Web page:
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Cochlear Implants (CI)

Cochlear Implants (CI)

Cochlear Implants, Aging, and Speech-in-Noise

Fullgrabe and Moore (2015) recently reported that (even) for older people with normal hearing, speech-in-noise ability does indeed, decline with age. Therefore, Fullgrabe and Moore recommended tests beyond the audiogram to assess older people and their hearing/listening ability, and they reported it is necessary to take age into account, when addressing the audiological needs of older patients.

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Combining Cochlear Implants and Normal Hearing

Since 2008 (see Van De Hetning, Vermeire and Diebl), multiple reports and studies have addressed the benefit of cochlear implants (CIs) in the worse (unilateral deafness or “unaidable”) ear, given a normal (or nearly normal, or aidable) contralateral ear (see Arndt, Aschendorff, Laszig et al 2011, Baguley 2010, Buechner, Brendel, Lesinki-schiedat et al 2010, VanZon, Peters, Stegeman et al, 2015).

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Single-Sided Deafness and Cochlear Implants

Van Zon et al (2015) report a systematic review of the professional literature to determine the likely outcome for people with single-sided deafness (SSD, or asymmetric hearing loss, AHL) who undergo cochlear implantation in the worse ear. The authors note that the most common clinical solutions for people with SSD or AHL includes contralateral routing of signal (CROS) or bone-conduction (BC) devices.

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Cochlear Implants and Pediatric Post-Op Pain and Dizziness

Birman, Gibson, and Elliott (2015) evaluated post-operative surgical pain in children (ages 16 years and younger), following cochlear implant surgery via assessment of analgesia use. Between August 2010 and November 2012, 98 children were implanted, 61 were reported. Of the 61 children who were reported, 19 children required no pain relief and 42 children used paracetamol (aka acetaminophen in the United States) Additionally, 1 child required oxycodeine for 1 day (following bilateral implant surgery), and codeine phosphate was used by 1 child for 3 days.

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Cochlear Implant Candidacy Revisited

Lovett, Vickers, and Summerfield (2015) report their observational study of children with bilateral cochlear implants (CIs) compared to children with bilateral hearing aids (HAs) to better determine a criterion for CI candidacy for young children. Determining CI candidacy criteria is difficult, as candidacy is assessed based on (often estimated) pure-tones, while outcomes are measured through listening and language skills. The authors note that CI outcomes cannot be predicted for a specific individual, as the variation in outcomes-based performance is huge (see Davidson, 2011).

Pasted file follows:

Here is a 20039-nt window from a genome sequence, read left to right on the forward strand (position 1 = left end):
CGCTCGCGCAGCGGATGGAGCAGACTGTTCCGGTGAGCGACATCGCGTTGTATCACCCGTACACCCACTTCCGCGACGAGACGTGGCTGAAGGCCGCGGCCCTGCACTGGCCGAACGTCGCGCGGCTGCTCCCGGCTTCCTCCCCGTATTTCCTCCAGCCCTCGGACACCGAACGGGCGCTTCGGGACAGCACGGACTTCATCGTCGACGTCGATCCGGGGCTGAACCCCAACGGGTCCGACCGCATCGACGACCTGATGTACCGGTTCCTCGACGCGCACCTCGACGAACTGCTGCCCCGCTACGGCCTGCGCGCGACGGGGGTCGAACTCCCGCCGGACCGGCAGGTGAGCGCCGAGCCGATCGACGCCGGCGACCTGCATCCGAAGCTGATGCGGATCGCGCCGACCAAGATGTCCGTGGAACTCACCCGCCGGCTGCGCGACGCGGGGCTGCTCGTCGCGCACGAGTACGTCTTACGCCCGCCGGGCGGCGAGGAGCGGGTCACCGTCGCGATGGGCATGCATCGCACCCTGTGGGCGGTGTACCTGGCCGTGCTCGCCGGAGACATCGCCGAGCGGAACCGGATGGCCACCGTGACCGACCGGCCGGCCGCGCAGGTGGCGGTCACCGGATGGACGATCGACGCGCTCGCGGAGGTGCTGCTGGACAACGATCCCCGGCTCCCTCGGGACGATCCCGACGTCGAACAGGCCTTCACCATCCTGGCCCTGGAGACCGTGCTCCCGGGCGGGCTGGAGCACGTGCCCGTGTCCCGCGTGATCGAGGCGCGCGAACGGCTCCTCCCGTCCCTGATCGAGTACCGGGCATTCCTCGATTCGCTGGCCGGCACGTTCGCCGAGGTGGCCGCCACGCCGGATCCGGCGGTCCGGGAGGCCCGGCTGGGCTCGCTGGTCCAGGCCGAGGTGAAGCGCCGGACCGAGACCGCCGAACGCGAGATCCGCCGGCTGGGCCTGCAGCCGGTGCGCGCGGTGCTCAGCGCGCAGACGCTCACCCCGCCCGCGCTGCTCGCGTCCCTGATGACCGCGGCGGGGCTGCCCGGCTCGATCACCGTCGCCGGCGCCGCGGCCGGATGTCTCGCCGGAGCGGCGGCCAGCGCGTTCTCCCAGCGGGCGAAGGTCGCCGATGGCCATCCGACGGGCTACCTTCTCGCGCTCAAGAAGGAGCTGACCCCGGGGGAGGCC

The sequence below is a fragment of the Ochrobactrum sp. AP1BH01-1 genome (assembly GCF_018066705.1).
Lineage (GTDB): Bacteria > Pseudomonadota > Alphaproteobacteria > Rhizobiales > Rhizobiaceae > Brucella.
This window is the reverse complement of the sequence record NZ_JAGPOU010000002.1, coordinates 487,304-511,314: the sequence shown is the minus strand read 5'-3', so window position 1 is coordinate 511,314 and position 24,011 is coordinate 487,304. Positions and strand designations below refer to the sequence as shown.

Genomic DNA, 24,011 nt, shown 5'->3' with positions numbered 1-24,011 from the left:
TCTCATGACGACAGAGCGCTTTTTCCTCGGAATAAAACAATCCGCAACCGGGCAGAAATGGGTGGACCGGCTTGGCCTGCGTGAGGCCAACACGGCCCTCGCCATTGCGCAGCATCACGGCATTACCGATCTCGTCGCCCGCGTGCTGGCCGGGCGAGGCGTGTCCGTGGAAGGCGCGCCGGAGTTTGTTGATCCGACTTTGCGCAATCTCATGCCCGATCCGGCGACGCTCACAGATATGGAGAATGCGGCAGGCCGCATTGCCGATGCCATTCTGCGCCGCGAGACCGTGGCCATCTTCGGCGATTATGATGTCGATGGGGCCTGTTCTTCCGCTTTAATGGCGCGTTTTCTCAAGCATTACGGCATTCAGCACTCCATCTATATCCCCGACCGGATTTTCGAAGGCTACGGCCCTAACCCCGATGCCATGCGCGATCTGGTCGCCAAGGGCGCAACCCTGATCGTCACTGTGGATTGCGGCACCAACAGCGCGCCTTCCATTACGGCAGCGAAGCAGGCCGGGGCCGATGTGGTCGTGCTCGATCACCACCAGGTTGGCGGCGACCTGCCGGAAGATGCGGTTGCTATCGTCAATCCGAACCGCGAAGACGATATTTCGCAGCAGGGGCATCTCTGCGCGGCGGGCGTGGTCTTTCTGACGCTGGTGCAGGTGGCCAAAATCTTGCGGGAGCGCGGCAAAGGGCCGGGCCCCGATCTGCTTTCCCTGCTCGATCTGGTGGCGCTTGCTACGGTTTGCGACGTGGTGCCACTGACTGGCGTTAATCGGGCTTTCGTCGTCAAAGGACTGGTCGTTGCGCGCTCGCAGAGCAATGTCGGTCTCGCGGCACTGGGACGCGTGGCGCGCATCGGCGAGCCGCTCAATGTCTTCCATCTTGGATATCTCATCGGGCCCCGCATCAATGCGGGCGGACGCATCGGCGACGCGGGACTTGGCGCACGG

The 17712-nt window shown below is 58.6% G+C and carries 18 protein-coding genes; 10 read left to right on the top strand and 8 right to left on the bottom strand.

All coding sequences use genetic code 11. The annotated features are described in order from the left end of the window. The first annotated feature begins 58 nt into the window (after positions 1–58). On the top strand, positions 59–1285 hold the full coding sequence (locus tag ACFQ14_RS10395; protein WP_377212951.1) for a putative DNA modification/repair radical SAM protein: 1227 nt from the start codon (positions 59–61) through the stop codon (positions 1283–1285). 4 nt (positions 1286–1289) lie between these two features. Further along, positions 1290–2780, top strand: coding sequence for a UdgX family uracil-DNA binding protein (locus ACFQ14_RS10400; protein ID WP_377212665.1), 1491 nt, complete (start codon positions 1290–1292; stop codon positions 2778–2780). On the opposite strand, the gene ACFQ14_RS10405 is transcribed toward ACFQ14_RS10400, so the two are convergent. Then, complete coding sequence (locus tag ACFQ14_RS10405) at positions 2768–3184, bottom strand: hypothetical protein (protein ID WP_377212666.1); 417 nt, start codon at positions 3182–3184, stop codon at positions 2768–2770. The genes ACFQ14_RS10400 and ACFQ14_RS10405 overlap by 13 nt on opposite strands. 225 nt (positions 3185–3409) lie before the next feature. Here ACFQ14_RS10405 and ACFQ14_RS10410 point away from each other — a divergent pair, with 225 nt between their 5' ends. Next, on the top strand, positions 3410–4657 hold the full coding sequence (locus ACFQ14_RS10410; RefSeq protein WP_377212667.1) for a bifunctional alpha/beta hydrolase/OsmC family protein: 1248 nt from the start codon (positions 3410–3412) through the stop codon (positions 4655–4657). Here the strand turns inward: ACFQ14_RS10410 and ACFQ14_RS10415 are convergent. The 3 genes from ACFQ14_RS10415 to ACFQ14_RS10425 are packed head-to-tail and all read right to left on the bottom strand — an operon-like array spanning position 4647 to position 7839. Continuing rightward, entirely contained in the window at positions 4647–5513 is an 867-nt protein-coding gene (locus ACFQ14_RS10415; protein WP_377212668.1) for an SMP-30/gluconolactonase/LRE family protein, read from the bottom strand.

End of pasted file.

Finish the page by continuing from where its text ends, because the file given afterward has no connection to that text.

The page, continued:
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Spoken Language and Bilateral Cochlear Implants

Sarant et al (2014) compared the spoken language outcomes of children with unilateral and bilateral cochlear implants (CIs). The authors report that “bilateral cochlear implantation is becoming the standard of care….” They note that bilateral CIs offer binaural redundancy through the involvement of two ears. The brain has two opportunities to process sound: (1) binaural summation (the increased loudness availed via 2 ears) and (2) the head-shadow effect (the head acting as a barrier and therefore reducing the loudness at the ear farther from the sound source).

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Bilateral Cochlear Implants and Enhanced Spatial Cues

Brown (2014) reports that bilateral cochlear implant (BCI) users typically receive only limited binaural cues and “show little improvement to speech intelligibility from spatial cues….”  Therefore, Brown artificially extended interaural loudness differences (ILDs, which normally occur above 1,500 Hz) into the low frequencies, where they would be better perceived by BCI users. He compared results from naturally occurring ILDs and artificially extended ILDs.

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Re-Implanting Cochlear Implants

Mahtani et al (2014) report that the experience of some 30 adults (32 ears) who had re-implantation of their cochlear implants (CI) due to device failure for 17 patients, infection for 4 patients, pain for 2 patients, change to multi-channel device for 2 patients, head trauma for 2 patients, displaced device for 2 patients, partial insertion for 1 patient, and unknown for 2 patients.

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Aging and Speech Perception

Jin, Liu, and Sladen reported on the 1988 Working Group on Speech Understanding and Aging Committee on Hearing, Bioacoustics and Biomechanics (CHABA), which stated three likely factors for age-related listening problems: (1) changes in the peripheral auditory system, (2) changes in central auditory processing, and (3) changes in cognitive performance.

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Expanding Cochlear Implant Criteria?

Hughes et al (2014) retrospectively evaluated post-cochlear implant (CI) performance for CI recipients who had better hearing than the established FDA criteria. Charts from 37 patients (26 adults, 11 children) from 1991 to 2013 were included and three groups were established as follows.

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